Non-inclusive language could elicit bad grades

Students sit outside a Hull University building.

Story highlights

  • A course at Hull University in England is championing gender-inclusive language
  • Students who do not use inclusive language in their work could get worse marks

(CNN)Students who don't use gender-neutral language in their essays could see their grades suffer at Hull University.

Documents obtained by the Sunday Times through a freedom of information request instruct students in a religious activism course at the English college to "be aware of the powerful and symbolic nature of language and use gender-sensitive formulations. Failure to use gender-sensitive language will impact your mark."
Hull is not the only British academic institution to highlight gender-neutral language. Cardiff Metropolitan University in Wales gave students a six-page "Guide to Inclusive Language," officials there told CNN.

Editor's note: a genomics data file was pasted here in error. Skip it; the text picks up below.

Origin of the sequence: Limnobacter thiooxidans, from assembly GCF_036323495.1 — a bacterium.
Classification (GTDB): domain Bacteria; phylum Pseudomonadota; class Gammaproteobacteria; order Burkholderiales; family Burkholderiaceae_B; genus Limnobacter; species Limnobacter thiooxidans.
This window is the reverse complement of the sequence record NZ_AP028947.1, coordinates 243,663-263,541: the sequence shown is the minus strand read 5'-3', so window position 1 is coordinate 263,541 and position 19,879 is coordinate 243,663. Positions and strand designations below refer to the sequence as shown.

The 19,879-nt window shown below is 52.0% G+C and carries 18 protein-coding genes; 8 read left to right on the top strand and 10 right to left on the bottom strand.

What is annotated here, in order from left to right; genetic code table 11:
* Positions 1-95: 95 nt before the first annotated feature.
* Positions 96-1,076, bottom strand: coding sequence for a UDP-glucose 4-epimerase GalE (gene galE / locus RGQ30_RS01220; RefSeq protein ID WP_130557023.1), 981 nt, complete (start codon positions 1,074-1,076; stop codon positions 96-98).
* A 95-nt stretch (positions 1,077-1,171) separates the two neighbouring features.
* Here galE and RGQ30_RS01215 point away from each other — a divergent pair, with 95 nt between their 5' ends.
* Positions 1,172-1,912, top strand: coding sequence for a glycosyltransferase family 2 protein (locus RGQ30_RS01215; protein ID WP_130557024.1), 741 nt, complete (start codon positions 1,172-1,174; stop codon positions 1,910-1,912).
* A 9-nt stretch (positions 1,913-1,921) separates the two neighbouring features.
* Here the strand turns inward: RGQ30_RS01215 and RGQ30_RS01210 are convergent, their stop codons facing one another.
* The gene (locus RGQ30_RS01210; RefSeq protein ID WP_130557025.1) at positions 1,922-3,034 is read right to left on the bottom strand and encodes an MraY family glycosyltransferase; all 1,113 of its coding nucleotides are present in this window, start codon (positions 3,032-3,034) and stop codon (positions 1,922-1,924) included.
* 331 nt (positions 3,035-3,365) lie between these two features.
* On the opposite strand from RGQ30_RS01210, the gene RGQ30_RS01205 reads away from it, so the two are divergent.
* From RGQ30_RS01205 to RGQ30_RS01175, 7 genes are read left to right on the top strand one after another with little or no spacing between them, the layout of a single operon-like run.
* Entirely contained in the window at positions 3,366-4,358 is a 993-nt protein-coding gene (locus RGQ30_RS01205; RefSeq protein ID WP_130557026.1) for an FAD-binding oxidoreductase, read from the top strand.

The guide "sets out to promote fairness and equality by raising awareness about the effects of potentially discriminatory vocabulary," the university said in a statement.
But Cardiff Metropolitan University leaders also said the document "makes no demands, bans nothing and carries no sanctions." However, there's an expectation that gender-neutral language is beneficial to the student and will be used, they said.
At Hull University, "mankind," "manpower" and "manmade" aren't the only words that can prompt a worse grade; gendered pronouns also can decrease marks, the newspaper reported.
But the new rules may not last long.
"The requirement of gender-sensitive language in course work on the Religious Activism module and its link to marking is not usual practice and is already under review," Hull University told CNN.